Think reuse: cradle to rebirth

In circular thinking, the effort is on minimising the volume and velocity in which materials flow through the system to their inevitable end. While some materials can and should be recycled, the intent is to avoid downcycling where possible.

With non-biological materials, the focus is on applying systems thinking – examining how products form relationships with other products and how the materials can flow through them to create the most effective use of each component and minimise the need for new raw materials. Instead of creating an inferior recycled product, the emphasis is on creating an equal or higher quality one. For instance, whole wine corks are combined with recycled granulated corks to form wall and floor tiles.

With biological materials, the thinking is similar, but rather than applying systems thinking, we think in terms of a waterfall, with materials cascading through other applications, thus harnessing and taking advantage of the value provided by each stage of a material's natural decomposition process. One example is harnessing mycelium, a bacteria found in rotting organisms. You can create biodegradable insulating and packing material by placing mycelium in a mould to control its shape during growth and then stopping growth via high heat to retain that shape. The sheer impact of biodegradable packing materials alone is astronomical, reducing millions of tonnes of non-biodegradable waste yearly.

BSI circular framework guidance

BS 8001– Circular economy

BSI introduced BS 8001 in 2017 as an effort to help organisations map out their specific system and better understand the benefits of adopting circular economy thinking:

  • Unlocking new opportunities.
  • Creating new revenue streams.
  • Capitalising on cost savings.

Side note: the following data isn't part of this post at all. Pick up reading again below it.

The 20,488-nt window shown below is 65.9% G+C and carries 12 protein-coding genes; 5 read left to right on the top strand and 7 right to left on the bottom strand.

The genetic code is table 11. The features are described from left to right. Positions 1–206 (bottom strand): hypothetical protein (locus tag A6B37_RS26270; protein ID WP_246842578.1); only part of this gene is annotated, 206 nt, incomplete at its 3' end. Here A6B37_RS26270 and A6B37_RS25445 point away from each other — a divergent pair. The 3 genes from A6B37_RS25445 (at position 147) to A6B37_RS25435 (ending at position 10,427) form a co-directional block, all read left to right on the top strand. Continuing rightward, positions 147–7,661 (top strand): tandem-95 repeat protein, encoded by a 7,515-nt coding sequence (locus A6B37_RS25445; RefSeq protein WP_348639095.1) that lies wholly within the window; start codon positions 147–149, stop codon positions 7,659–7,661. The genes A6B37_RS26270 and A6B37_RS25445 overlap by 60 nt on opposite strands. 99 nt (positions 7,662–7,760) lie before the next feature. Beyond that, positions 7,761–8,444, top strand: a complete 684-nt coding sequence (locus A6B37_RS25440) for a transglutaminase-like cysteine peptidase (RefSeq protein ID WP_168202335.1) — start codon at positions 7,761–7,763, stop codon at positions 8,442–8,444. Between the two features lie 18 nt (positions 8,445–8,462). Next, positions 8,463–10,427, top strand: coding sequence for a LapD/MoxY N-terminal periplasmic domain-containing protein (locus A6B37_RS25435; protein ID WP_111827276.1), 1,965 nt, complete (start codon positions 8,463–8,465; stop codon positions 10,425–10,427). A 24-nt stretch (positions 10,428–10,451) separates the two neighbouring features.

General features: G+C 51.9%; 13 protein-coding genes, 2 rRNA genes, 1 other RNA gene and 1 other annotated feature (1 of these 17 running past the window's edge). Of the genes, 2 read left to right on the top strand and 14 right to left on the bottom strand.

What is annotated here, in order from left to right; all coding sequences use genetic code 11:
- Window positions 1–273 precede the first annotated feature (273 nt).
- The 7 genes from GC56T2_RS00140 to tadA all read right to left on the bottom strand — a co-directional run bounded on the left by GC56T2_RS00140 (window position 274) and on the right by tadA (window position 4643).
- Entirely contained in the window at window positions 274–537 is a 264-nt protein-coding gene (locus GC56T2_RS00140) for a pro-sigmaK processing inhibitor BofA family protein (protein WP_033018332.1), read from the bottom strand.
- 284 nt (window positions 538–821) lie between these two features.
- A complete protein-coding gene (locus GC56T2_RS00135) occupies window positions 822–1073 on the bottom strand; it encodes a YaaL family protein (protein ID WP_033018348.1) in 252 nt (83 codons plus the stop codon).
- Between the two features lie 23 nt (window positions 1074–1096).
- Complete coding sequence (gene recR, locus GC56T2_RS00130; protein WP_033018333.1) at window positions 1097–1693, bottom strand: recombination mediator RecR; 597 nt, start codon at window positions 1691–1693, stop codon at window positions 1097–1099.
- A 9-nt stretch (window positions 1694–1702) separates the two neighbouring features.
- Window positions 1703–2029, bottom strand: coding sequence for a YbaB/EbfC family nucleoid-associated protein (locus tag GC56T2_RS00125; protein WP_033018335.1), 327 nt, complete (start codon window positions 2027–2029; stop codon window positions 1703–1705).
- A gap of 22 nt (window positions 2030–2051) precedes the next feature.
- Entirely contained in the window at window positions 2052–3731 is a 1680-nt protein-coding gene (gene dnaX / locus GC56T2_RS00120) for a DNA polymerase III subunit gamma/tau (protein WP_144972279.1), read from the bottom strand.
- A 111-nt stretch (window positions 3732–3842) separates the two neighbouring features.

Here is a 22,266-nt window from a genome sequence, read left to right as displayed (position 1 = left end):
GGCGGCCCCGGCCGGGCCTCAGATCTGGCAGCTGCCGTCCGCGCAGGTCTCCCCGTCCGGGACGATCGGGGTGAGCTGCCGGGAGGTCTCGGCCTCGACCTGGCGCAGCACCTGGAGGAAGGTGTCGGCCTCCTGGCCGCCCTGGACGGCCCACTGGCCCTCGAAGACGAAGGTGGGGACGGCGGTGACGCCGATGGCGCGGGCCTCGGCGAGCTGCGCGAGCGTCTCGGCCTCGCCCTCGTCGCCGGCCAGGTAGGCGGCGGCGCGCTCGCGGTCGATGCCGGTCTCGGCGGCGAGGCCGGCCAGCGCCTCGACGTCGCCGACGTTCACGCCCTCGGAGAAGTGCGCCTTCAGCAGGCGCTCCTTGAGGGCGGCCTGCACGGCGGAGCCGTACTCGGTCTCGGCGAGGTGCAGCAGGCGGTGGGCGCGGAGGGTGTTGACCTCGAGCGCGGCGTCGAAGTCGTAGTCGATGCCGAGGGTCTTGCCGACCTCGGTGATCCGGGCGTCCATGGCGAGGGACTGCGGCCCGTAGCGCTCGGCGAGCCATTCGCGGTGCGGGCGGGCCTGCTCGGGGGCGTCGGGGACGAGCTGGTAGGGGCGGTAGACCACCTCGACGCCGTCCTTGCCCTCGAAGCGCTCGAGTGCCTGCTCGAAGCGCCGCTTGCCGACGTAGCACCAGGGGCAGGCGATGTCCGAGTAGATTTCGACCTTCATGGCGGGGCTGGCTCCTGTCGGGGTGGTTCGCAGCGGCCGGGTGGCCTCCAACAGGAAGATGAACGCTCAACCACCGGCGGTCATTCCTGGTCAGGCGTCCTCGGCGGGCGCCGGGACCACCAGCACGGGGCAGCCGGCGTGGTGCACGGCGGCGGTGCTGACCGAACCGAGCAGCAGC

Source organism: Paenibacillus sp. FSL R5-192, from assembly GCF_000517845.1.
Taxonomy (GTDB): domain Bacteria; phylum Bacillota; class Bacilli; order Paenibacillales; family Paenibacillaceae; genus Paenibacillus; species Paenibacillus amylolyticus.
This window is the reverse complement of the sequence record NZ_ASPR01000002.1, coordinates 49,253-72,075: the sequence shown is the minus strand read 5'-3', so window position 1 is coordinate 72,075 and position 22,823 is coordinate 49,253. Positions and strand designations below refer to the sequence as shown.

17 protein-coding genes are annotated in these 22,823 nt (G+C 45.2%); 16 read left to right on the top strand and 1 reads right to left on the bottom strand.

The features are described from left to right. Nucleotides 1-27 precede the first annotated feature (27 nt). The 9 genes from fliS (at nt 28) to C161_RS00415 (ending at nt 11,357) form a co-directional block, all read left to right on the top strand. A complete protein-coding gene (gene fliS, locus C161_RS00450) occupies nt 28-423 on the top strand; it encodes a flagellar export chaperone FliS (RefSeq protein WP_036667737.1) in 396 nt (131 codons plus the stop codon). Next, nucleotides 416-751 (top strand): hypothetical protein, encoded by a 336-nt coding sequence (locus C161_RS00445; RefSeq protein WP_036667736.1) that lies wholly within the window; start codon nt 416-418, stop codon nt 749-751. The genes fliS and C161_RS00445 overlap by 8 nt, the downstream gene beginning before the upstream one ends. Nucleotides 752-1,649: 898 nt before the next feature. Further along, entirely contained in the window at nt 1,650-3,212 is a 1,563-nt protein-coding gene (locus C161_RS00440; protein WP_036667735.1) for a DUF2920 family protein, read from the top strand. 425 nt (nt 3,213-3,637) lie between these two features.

• Becoming more resilient to external shocks, shifts and disturbances.

    This framework standard provides a comprehensive and practical guide that is flexible enough to be used by organisations at any point along the circular economy journey. It also provides a talking point, a place to begin the discussion regarding how any single organisation fits into the circular economy idea. Because determining where a business fits in is the key. No one organisation can be circular by itself. Creating a circular economy is a team sport.


    The BS 8001 circular economy framework guidance highlights six principles underlining circular economy thinking. They are:

  • Systems thinking – Understanding how what you do impacts things system-wide.
  • Innovation – Looking at how you manage resources with a mind to creating additional value.
  • Stewardship – Being aware of the knock-on effect of every decision and action you take and then taking responsibility for the results.
  • Collaboration – Working with others towards a common goal.
  • Optimising value – Ensuring that materials, products and components always remain at their highest value and function.
  • Transparency – Being open and honest about both the barriers and benefits.

Issues and challenges

As with all our sustainability efforts, while good things are happening, some issues must be addressed to bring them up to scale. Examples include: